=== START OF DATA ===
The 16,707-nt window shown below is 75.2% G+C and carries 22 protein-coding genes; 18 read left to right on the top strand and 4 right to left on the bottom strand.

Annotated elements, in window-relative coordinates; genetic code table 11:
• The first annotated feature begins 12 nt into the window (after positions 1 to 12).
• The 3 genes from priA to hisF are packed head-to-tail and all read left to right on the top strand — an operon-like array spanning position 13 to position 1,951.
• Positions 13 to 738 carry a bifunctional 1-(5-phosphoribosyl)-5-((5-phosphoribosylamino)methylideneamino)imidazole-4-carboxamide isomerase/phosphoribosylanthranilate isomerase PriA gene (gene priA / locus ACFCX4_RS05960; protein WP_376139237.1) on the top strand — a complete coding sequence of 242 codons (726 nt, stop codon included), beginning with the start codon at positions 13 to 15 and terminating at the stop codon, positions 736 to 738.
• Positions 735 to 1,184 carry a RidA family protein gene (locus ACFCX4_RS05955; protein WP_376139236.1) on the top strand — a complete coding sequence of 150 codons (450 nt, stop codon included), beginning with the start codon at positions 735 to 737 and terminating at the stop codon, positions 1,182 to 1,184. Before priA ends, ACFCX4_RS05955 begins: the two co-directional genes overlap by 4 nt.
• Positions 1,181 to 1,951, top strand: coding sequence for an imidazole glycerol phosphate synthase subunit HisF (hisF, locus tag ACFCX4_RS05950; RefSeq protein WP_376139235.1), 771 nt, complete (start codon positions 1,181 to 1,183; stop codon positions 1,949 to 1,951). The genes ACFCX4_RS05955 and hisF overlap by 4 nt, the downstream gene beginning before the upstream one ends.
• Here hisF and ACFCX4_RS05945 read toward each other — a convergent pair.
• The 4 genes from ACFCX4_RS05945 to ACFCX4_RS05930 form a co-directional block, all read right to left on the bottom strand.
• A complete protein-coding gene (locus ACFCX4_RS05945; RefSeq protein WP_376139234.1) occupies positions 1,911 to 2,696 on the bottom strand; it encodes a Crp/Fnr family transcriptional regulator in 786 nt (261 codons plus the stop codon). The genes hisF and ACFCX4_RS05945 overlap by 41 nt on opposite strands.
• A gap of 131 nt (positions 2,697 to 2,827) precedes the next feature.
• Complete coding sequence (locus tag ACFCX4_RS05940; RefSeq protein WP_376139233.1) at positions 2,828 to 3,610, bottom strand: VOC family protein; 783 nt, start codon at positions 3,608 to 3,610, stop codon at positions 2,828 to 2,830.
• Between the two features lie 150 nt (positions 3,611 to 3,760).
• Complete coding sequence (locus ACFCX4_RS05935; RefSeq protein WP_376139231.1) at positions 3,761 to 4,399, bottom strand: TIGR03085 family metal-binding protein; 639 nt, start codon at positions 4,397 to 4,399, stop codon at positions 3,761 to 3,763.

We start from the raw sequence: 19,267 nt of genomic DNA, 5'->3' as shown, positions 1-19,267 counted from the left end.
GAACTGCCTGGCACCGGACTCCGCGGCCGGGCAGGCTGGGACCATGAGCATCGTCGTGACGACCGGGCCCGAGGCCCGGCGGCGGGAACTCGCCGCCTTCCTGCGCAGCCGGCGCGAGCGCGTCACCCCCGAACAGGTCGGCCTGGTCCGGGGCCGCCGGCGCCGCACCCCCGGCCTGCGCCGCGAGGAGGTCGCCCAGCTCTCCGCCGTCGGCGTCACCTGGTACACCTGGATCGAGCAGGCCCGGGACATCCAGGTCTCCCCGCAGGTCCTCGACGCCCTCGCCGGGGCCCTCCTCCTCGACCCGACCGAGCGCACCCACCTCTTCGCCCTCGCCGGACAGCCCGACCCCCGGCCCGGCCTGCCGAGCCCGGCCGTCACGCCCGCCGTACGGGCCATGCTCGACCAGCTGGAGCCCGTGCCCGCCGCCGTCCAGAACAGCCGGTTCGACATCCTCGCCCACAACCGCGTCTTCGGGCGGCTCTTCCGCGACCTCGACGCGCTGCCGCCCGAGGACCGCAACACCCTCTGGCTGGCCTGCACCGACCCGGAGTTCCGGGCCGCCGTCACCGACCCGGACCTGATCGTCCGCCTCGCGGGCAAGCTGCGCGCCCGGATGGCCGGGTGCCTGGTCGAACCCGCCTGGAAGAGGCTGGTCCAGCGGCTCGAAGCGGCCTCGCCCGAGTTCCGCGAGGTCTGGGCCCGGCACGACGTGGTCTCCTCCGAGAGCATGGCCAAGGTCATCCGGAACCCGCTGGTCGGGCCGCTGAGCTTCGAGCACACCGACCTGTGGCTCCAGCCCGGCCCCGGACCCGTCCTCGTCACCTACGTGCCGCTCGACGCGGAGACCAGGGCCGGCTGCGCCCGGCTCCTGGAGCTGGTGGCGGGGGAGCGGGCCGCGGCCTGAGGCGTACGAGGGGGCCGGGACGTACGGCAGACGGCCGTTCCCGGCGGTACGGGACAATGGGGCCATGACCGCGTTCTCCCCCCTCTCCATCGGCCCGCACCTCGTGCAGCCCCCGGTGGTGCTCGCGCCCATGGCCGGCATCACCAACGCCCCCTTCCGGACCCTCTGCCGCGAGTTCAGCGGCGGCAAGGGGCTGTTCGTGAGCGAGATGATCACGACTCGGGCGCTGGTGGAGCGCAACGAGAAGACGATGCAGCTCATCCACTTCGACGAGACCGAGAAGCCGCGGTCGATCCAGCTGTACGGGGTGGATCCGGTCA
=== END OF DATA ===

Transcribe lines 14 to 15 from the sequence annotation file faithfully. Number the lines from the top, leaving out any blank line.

• Complete coding sequence (locus ACFCX4_RS05935; RefSeq protein WP_376139231.1) at positions 3,761 to 4,399, bottom strand: TIGR03085 family metal-binding protein; 639 nt, start codon at positions 4,397 to 4,399, stop codon at positions 3,761 to 3,763.

We start from the raw sequence: 19,267 nt of genomic DNA, 5'->3' as shown, positions 1-19,267 counted from the left end.